The Red Roses survived a France fight-back to make history at Twickenham
Twenty years after England women made their Twickenham debut, the Red Roses won a fifth successive Women’s Six Nations title and back-to-back Grand Slam at the home of English rugby.
Marching to the beat of a record breaking 58,498- strong crowd, and the Sugababes, England clinched a 38-33 victory over France in the latest historic episode of Le Crunch.
This occasion also marked England women’s first standalone Test at Twickenham and the end of Simon Middleton’s eight-year stint as head coach.
They didn’t quite run riot from the start as the nerves seemed to show for the home side. Les Bleues continuously camped out in England’s half for the opening twenty minutes but the defensive excellence and counter-rucking prowess of the Roses shone through captain Marlie Packer and the pack.
Both sides had a point to prove in this Grand Slam decider. England entered the tournament off the back of World Cup final heartbreak last year, while France looked to end their five year England hoodoo.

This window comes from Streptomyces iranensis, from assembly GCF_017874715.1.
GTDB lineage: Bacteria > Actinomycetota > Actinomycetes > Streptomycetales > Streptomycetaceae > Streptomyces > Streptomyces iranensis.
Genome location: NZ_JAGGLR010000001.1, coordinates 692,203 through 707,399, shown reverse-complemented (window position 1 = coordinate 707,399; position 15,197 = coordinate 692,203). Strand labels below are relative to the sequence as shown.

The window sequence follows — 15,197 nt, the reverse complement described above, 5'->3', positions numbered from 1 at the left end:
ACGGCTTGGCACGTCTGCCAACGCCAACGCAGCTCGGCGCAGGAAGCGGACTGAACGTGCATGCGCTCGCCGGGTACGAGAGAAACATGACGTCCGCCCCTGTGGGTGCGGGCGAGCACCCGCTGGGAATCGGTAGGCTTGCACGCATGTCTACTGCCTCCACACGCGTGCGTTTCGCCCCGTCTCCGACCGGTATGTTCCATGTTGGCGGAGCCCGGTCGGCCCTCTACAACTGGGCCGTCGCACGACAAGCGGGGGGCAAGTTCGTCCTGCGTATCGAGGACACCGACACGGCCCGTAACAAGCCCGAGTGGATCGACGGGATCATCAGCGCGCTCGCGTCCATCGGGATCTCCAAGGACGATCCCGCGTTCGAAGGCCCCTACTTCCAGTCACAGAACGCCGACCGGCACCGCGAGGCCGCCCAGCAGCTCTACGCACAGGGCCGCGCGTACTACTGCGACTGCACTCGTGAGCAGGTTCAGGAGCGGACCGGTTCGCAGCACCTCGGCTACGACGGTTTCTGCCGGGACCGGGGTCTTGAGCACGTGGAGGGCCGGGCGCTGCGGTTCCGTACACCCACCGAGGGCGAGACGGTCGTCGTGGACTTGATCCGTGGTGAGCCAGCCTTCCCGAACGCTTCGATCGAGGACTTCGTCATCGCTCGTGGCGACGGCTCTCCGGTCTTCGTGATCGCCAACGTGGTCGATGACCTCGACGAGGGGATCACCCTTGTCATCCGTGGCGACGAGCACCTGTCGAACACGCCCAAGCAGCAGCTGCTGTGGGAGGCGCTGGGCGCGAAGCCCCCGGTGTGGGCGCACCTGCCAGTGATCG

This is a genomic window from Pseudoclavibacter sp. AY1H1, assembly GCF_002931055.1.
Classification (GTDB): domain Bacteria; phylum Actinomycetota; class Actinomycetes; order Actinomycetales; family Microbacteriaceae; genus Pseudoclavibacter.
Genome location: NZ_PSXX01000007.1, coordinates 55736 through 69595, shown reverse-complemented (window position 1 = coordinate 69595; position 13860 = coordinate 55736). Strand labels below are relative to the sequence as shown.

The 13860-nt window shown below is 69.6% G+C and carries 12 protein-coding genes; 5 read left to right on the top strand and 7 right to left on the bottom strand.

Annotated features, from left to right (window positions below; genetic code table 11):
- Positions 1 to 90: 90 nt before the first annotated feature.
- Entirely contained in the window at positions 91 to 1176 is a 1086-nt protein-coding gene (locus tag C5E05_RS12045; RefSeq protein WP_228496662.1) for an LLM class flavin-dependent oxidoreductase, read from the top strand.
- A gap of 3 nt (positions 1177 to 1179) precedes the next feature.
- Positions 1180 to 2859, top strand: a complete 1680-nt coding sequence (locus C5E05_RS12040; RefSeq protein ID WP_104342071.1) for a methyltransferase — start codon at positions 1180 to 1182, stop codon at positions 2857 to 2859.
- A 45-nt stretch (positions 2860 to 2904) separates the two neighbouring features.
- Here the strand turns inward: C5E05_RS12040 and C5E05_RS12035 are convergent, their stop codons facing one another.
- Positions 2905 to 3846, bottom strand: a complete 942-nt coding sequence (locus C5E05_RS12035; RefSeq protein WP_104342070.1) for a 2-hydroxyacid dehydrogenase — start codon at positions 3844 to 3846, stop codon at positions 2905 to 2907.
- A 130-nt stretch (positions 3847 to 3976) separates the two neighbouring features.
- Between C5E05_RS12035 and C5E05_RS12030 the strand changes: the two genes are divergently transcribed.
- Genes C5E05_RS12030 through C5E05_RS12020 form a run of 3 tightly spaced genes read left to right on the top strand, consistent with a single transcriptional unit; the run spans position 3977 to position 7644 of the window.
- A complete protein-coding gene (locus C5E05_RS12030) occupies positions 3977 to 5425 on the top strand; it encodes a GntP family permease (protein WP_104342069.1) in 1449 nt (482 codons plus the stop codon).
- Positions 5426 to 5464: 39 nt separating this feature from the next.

But it was the top ranked side in the world that would make the first shot.
Just before the eighteen minute mark Abby Dow was unleashed by Claudia MacDonald and the winger danced down the outside channel and over to break the deadlock. Then the flood gates opened.
Middleton’s side were widely criticised in the World Cup for their unimaginative play and reliance on tries launched from the set-piece. If that version of England existed then, it certainly didn’t in this showdown.
Showcasing some free-flowing rugby, Marlie Packer roared over under the posts from a brilliant Tatyana Heard break in the latter stage of the first half, followed shortly after by a try from Alex Matthews.
A series of French errors including yellow cards for international retiree Jessy Trémoulière and prop Rose Bernadou allowed England to stretch their legs further, resulting in a penalty try and a Zoe Aldcroft score to end the first half.
France try spoil the party but England hold on
The visitors certainly came out kicking after the break and asserted their hunger for the Grand Slam. Tries from Émile Boulard and Gabrielle Vernier cropped up as Les Bleues executed their skills well and stretched the English defence.
Vernier in particular showed incredible work rate and individual effort with a snipe at the breakdown which opened the door for her to keep the scoreboard ticking.
In a tense final 20, France continued to gather momentum. England edged away as hooker Lark Davies hit back from a classic Roses maul, but two further tries were secured by France leading joint-head coach Gaelle Mignot to breathe a sigh of relief.
A final try from France ended the tournament but it was all too late. England’s Grand Slam was sealed on a historic day.
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